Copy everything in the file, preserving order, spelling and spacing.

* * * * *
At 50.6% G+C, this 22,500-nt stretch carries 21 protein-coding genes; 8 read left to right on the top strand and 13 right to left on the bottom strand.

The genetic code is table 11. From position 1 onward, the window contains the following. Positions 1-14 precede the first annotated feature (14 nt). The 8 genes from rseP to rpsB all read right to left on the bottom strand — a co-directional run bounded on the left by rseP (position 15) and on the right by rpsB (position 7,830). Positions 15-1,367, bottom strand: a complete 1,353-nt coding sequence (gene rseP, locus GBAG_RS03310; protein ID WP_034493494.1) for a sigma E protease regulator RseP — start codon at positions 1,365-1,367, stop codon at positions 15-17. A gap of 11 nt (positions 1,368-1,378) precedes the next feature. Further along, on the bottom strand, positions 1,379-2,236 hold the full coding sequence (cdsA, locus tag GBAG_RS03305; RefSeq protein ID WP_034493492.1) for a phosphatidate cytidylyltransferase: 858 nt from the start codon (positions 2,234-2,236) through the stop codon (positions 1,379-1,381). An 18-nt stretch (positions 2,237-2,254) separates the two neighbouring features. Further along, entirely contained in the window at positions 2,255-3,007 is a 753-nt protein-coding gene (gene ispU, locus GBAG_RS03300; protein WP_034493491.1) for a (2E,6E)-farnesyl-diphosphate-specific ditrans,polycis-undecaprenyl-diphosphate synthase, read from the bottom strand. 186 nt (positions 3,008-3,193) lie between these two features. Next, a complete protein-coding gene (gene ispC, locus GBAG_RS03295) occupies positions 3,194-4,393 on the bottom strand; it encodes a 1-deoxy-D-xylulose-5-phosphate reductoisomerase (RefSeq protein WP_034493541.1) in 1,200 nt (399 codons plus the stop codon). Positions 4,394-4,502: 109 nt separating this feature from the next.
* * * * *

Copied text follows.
At 50.6% G+C, this 22,500-nt stretch carries 21 protein-coding genes; 8 read left to right on the top strand and 13 right to left on the bottom strand.

The genetic code is table 11. From position 1 onward, the window contains the following. Positions 1-14 precede the first annotated feature (14 nt). The 8 genes from rseP to rpsB all read right to left on the bottom strand — a co-directional run bounded on the left by rseP (position 15) and on the right by rpsB (position 7,830). Positions 15-1,367, bottom strand: a complete 1,353-nt coding sequence (gene rseP, locus GBAG_RS03310; protein ID WP_034493494.1) for a sigma E protease regulator RseP — start codon at positions 1,365-1,367, stop codon at positions 15-17. A gap of 11 nt (positions 1,368-1,378) precedes the next feature. Further along, on the bottom strand, positions 1,379-2,236 hold the full coding sequence (cdsA, locus tag GBAG_RS03305; RefSeq protein ID WP_034493492.1) for a phosphatidate cytidylyltransferase: 858 nt from the start codon (positions 2,234-2,236) through the stop codon (positions 1,379-1,381). An 18-nt stretch (positions 2,237-2,254) separates the two neighbouring features. Further along, entirely contained in the window at positions 2,255-3,007 is a 753-nt protein-coding gene (gene ispU, locus GBAG_RS03300; protein WP_034493491.1) for a (2E,6E)-farnesyl-diphosphate-specific ditrans,polycis-undecaprenyl-diphosphate synthase, read from the bottom strand. 186 nt (positions 3,008-3,193) lie between these two features. Next, a complete protein-coding gene (gene ispC, locus GBAG_RS03295) occupies positions 3,194-4,393 on the bottom strand; it encodes a 1-deoxy-D-xylulose-5-phosphate reductoisomerase (RefSeq protein WP_034493541.1) in 1,200 nt (399 codons plus the stop codon). Positions 4,394-4,502: 109 nt separating this feature from the next.